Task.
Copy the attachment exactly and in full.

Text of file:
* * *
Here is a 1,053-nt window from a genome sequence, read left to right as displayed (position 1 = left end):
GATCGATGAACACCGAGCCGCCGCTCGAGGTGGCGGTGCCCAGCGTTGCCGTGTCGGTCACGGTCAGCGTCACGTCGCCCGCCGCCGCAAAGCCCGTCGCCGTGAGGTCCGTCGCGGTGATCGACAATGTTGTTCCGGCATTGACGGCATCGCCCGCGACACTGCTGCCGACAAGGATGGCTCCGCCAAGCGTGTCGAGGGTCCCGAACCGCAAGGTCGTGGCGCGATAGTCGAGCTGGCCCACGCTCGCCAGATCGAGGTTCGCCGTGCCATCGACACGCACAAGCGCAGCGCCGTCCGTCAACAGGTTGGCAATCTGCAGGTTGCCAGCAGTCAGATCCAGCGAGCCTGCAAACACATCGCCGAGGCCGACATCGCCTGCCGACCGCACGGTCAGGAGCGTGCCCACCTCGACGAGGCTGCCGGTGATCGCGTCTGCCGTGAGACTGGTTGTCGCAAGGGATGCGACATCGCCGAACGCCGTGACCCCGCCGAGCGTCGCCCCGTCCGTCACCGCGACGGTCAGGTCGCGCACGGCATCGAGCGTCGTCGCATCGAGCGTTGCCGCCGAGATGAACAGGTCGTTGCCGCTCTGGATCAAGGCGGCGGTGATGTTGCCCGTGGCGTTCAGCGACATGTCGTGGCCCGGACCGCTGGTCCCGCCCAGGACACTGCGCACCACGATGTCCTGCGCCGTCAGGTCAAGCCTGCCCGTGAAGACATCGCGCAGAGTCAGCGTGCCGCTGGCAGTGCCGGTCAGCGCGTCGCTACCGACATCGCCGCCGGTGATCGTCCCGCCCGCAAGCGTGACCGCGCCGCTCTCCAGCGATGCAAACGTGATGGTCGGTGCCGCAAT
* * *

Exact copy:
Here is a 1,053-nt window from a genome sequence, read left to right as displayed (position 1 = left end):
GATCGATGAACACCGAGCCGCCGCTCGAGGTGGCGGTGCCCAGCGTTGCCGTGTCGGTCACGGTCAGCGTCACGTCGCCCGCCGCCGCAAAGCCCGTCGCCGTGAGGTCCGTCGCGGTGATCGACAATGTTGTTCCGGCATTGACGGCATCGCCCGCGACACTGCTGCCGACAAGGATGGCTCCGCCAAGCGTGTCGAGGGTCCCGAACCGCAAGGTCGTGGCGCGATAGTCGAGCTGGCCCACGCTCGCCAGATCGAGGTTCGCCGTGCCATCGACACGCACAAGCGCAGCGCCGTCCGTCAACAGGTTGGCAATCTGCAGGTTGCCAGCAGTCAGATCCAGCGAGCCTGCAAACACATCGCCGAGGCCGACATCGCCTGCCGACCGCACGGTCAGGAGCGTGCCCACCTCGACGAGGCTGCCGGTGATCGCGTCTGCCGTGAGACTGGTTGTCGCAAGGGATGCGACATCGCCGAACGCCGTGACCCCGCCGAGCGTCGCCCCGTCCGTCACCGCGACGGTCAGGTCGCGCACGGCATCGAGCGTCGTCGCATCGAGCGTTGCCGCCGAGATGAACAGGTCGTTGCCGCTCTGGATCAAGGCGGCGGTGATGTTGCCCGTGGCGTTCAGCGACATGTCGTGGCCCGGACCGCTGGTCCCGCCCAGGACACTGCGCACCACGATGTCCTGCGCCGTCAGGTCAAGCCTGCCCGTGAAGACATCGCGCAGAGTCAGCGTGCCGCTGGCAGTGCCGGTCAGCGCGTCGCTACCGACATCGCCGCCGGTGATCGTCCCGCCCGCAAGCGTGACCGCGCCGCTCTCCAGCGATGCAAACGTGATGGTCGGTGCCGCAAT